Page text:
As a huge Clint Eastwood fan, Alcatraz has been on T’s top 10 Bucket List destinations for a very long time. There was no doubt that when planning our family adventure to California that it would be on our itinerary.
By the time we arrived in San Francisco tickets to Alcatraz were only available for dates a fortnight away. I freaked out as I had relied on my typical ‘fly by the seat of pants’ approach to travel and failed to book anything. Fortunately, somehow, when I refreshed the website I was able to secure a family ticket for three days time. Someone was looking down on me that day. (If you are hoping to go to Alcatraz you must buy your tickets early. In the summer months this could be a month in advance! Click here for details)
So what is it about Alcatraz that is a so appealing to the tourist exploring San Francisco? Perhaps it has something do with its infamous history and the legend that it is inescapable. I think Hollywood has had something to do with it to be honest.
From 1933 until 1963 Alcatraz was used as a Federal Penitentiary. Its inmates included the famous mobster Al Capone who by that time was suffering from syphilis Dementia, the Birdman and William G. Baker who we actually met on our tour. While incarcerated, inmates followed a very strict routine which saw them occupying themselves in their cell for the majority of the time. I’m told that boredom was the greatest punishment inside rather than anything else.
In June 1962, Clarence Anglin, John Anglin and Frank Morris made the most famous escape from the Alcatraz Penitentiary. It was planned for months ahead and involved strategy and timing to pull it off. The Alcatraz Tour walks you through their escape. You are able to look inside their cells and see how they fooled the guards.
In early January we took the ferry across to Alcatraz, also known as The Rock, for our own tour. After a briefing at the dock we took the winding walk to the top of the hill where the prison stands. Here we were provided with headphones and out audio guide. This stepped us through every section of the prison, explained the history and told inmate stories. It was fascinating. Even the kids were enthralled.
On the tour we explored most of the island including the Main Cell house, Dining Hall, Library, Lighthouse, the ruins of the Warden’s House and Officers Club, Parade Grounds, Building 64, Water Tower, New Industries Building, Model Industries Building, and the Recreation Yard.
So would I recommend Alcatraz as a destination for families to tour? Most definitely. Here are my top tips for surviving Alcatraz with kids.
1. Pack an Ergobaby or similar carrier. When Alcatraz was built, accessibility was not considered. Steep paths, stairs, uneven ground, tight spaces – you will encounter it all. While you could take your pram or stroller you are going to find it is more hindrance than help.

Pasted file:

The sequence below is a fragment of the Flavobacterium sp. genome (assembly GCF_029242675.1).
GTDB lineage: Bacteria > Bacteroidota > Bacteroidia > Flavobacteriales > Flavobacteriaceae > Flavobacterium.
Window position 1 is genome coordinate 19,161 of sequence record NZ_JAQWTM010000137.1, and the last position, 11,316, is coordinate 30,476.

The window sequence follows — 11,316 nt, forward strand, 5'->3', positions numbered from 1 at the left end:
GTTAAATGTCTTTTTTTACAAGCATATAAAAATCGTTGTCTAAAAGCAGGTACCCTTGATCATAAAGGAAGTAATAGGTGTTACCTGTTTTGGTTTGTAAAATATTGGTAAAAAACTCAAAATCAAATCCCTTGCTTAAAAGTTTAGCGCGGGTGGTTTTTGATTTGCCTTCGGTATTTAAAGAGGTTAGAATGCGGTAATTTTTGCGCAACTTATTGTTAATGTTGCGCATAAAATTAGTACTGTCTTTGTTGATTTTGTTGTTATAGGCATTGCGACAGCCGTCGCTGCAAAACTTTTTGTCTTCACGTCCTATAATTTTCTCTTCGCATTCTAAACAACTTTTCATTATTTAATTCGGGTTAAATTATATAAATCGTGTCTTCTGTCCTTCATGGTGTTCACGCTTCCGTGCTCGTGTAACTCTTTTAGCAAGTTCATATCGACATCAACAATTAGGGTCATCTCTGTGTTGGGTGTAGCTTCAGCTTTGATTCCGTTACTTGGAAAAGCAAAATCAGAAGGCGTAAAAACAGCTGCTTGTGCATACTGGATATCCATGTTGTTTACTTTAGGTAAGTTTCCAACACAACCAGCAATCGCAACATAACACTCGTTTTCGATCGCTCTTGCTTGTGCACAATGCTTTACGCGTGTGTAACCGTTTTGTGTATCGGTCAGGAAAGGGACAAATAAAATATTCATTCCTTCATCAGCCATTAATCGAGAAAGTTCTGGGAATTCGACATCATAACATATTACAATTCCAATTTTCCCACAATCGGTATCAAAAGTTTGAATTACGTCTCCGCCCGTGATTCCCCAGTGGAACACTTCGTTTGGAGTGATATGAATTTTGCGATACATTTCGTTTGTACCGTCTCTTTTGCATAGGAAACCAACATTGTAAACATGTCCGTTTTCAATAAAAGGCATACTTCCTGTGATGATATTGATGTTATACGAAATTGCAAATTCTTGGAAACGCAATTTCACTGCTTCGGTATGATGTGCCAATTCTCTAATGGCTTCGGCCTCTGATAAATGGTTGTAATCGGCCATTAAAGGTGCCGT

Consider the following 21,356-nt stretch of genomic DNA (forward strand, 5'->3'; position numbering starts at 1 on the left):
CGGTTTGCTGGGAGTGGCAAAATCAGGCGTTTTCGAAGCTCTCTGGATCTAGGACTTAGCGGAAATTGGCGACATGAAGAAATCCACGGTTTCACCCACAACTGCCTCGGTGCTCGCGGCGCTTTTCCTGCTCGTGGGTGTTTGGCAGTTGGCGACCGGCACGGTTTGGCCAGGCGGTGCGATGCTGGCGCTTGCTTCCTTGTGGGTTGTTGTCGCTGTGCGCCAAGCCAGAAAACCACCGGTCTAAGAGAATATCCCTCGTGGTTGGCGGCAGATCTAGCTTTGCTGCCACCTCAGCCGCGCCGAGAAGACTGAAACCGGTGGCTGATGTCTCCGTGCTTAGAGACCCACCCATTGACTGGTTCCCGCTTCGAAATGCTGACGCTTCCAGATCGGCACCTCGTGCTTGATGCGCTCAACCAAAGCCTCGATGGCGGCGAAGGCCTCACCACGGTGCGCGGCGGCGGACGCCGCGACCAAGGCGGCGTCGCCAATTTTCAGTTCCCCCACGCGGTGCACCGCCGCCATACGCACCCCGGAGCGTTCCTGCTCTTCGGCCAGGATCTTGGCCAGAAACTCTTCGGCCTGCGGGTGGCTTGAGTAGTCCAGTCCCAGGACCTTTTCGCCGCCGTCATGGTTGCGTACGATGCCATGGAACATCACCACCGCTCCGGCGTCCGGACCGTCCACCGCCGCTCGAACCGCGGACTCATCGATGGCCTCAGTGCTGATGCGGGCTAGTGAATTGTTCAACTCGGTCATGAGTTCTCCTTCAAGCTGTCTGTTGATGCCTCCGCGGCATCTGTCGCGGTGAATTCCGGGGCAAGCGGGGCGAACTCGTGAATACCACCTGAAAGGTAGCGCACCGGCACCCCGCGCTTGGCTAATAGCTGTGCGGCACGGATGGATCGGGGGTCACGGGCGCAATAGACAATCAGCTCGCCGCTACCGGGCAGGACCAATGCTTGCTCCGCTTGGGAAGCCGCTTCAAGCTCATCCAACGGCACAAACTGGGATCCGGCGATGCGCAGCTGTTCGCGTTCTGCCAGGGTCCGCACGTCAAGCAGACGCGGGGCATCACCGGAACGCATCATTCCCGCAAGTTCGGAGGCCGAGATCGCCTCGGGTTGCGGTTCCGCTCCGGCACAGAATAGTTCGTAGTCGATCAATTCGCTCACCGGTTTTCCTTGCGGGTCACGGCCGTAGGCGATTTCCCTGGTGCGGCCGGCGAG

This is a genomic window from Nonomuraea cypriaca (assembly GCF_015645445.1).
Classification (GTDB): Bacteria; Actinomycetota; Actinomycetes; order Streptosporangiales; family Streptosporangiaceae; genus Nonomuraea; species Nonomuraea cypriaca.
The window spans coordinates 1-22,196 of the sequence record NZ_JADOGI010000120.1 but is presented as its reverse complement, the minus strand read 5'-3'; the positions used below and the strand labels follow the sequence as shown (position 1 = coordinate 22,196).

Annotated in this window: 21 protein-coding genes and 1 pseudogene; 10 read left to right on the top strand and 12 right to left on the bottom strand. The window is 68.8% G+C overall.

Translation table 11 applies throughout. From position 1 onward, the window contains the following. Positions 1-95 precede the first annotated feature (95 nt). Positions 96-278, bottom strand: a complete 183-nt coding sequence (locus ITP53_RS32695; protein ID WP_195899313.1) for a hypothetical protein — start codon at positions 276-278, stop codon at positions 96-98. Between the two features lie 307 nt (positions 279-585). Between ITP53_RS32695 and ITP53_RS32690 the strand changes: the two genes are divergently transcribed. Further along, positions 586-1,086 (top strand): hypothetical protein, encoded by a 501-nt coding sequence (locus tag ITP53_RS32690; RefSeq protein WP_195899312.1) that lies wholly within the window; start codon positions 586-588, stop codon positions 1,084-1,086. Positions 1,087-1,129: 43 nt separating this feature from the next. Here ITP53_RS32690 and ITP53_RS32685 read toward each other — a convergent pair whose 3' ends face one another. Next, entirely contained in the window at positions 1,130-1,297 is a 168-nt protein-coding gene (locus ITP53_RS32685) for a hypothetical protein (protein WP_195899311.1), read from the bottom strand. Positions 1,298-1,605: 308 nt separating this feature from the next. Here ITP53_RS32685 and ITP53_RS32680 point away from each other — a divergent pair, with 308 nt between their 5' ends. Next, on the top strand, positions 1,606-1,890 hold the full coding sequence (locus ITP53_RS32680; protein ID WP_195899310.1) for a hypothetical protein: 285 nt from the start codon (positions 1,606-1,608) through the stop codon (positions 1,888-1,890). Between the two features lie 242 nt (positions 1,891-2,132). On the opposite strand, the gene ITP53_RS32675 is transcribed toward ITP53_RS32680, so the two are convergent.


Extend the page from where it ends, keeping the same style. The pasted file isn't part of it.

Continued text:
2. Eat before you leave. Alcatraz has a strict ‘no food’ policy even for kids. This means no snacks on the island! You can buy snacks on the ferry on the way back if the kids can’t wait for it to dock. Fortunately, you can bring along water which you will need after the climb to the top.
3. Grab a map. When you disembark the ferry you’ll find a few stands full of maps of Alcatraz. They have them in a variety of languages. Take one so you can find your way around. Remember to provide a $1.00 donation (Alcatraz Island is a national park. All money raised goes back into the preservation of the island).
4. Head straight to the top. When you land it is recommended that you watch a documentary in the barracks as your first stop. We skipped this and tried to get to the cell block at the top of the island as fast as we could. By doing so we missed the majority of the crowd and were able to get to the audio tour quickly. I would repeat this if we went again with kids.
5. Spend some time in the exercise yard. We discovered that there is a baseball pitch in the exercise yard. Half way through our tour we used this area for a little run around so the kids could use up their energy before we resumed the tour. Remember it takes around 4 hours to look around the island, so little breaks will be needed to keep the kids happy.
Alcatraz Island tours can be booked up to 90 days in advance. The island has regular tours every day with the first departing at 8.45 am and the last at 6.30 pm. Sustainable Easy Access Transport is available for those with accessibility requirements. Day tours cost $38.00 an adult and $26.25 a child.